Government to use social media to boost hill farmers' income
Facebook and Twitter to be used to provide information related to animal husbandry, fishery to farmers.dehradun Updated: Jun 14, 2018 21:48 IST
To boost farmers’ income the Uttarakhand government has launched an online extension service under which social media platforms like Facebook and Twitter will be used to disseminate among them all information relating to animal husbandry, dairy and fisheries sectors.
“Under the online extension scheme, we’ve already started making use of Facebook and Twitter to disseminate information among farmers. We will also soon start using WhatsApp, YouTube and Instagram for a similar purpose,” said secretary, department of animal husbandry, dairying and fisheries R Meenakshi Sundaram.
Through those powerful social media platforms, he said information relating to all grant-in-aid schemes pertaining to animal husbandry, dairy and fisheries along with procedures for applying for those schemes will be imparted to farmers.
“All such crucial information farmers will get through social media platforms will boost their productivity and income, which will help check forced migration from the hills,” Sundaram told HT on Thursday.
According to him, recently five departments together floated bids and selected a partner agency that “will assist us” in the social media outreach.
The five departments that floated bids are the Livestock Development Board, Directorate of Animal Husbandry, Sheep & Development Board, Fisheries Development Authority and Aanchal Dairy.
“We chose social media platforms to disseminate information among farmers owing to a number of reasons,” Sundaram said.
For one, the “outreach of social media platforms is very effective, which entails hardly” any cost.
“Besides, you can’t frequently organise farmers’ gatherings to share information with them because such a process involves the issue of logistics and space besides being costly.”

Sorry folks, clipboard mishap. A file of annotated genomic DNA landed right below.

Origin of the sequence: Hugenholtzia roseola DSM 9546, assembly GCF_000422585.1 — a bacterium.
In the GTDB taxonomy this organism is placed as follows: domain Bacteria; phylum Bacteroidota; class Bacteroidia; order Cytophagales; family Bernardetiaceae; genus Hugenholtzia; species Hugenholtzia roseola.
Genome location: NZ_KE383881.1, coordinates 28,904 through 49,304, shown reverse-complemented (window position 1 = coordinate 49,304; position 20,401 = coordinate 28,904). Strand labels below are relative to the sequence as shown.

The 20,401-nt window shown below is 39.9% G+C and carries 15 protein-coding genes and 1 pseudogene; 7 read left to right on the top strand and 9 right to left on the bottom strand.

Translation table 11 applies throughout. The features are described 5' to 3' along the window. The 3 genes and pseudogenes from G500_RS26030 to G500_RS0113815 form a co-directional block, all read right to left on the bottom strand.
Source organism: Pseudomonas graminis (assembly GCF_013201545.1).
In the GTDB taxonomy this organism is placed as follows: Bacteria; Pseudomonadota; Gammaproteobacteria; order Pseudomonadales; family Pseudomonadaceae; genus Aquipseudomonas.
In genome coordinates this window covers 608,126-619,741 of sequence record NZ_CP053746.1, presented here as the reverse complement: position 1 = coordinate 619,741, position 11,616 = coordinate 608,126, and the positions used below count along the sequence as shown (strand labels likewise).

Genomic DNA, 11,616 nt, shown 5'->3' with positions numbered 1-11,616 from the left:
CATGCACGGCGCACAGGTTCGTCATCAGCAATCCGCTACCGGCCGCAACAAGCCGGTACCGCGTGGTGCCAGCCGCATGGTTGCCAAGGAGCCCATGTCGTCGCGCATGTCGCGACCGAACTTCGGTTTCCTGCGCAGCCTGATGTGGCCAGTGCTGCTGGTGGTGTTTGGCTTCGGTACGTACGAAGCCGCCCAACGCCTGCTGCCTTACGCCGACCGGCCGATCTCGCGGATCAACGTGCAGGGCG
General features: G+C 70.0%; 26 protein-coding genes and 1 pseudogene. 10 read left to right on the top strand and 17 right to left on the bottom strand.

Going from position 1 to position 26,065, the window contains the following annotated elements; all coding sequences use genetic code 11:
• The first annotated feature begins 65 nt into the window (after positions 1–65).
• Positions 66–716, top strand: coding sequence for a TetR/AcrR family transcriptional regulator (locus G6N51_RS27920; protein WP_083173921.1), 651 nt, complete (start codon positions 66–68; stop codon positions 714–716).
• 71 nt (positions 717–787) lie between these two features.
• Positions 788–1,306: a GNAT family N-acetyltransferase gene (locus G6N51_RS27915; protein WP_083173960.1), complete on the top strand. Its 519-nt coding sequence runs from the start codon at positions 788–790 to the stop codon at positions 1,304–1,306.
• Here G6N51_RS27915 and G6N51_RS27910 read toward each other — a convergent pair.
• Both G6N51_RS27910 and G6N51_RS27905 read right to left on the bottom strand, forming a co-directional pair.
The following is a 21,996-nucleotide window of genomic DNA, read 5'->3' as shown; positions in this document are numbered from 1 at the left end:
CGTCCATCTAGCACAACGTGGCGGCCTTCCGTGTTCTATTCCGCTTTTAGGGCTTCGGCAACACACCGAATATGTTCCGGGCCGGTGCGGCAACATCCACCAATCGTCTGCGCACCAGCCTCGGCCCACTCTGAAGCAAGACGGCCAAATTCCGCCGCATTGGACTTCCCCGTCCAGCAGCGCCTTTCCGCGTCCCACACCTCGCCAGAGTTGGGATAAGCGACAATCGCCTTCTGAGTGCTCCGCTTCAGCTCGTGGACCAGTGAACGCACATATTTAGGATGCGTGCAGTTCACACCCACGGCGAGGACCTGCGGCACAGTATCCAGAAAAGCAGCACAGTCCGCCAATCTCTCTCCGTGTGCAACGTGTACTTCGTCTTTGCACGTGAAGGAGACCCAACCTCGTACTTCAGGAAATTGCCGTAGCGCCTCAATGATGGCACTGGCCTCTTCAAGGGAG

Then, farmers outreach programmes through traditional media like radio or television, he further clarified, have also their own limitations as they mostly involve one way communication.
According to the official, communication with target groups through social media is, however, not hamstrung by such limitations.
A direct interface between the service provider and the recipient of service, he clarified, is possible through interactive social media platforms like Facebook, Twitter and Instagram.
“That means during such interface farmers can make all kinds of queries like through which hatcheries in the state quality seeds can be procured and experts will answer them,” Sundaram said.
“In case farmers wish to procure seeds from outside the state, experts will tell them which agencies they could contact for the purpose.”
Similarly, farmers will “also get to know through interactive social media platforms about the programmes like vaccination drives, which are frequently organised” across the mountain state.
“We will also disseminate information about the day and time and places for such drives, so farmers would be able to get their cattle vaccinated,” Sundaram said.
Similarly, through social media platforms information will also be imparted to farmers about how they can increase the milk yield of their cattle.
“For instance, we will inform them to have their cows and buffaloes inseminated by the semen of elite bulls to get the high milk yielding varieties of progeny,” he said.
Similarly, through WhatsApp groups of farmers that will soon be created messages relating to activities pertaining to animal husbandry, dairying and fisheries will also be broadcast among them.
“The best and the most crucial use of social media platforms is that they will help communicate fast to farmers the latest researches relating to all those three key allied sectors of agriculture,” Sundaram said referring to animal husbandry, dairy and fisheries.
He attributed the “existing gap between lab and land” to the paucity of extension staff and the inadequacy of the traditional media.
Sundaram denied that the slow internet connectivity in the hills might come in the way of information dissemination among farmers.
“It (slow internet connectivity) is not an issue in the hills barring some remote areas,” he said. “In such areas too efforts are on to speed up the internet connectivity, so things will improve soon.”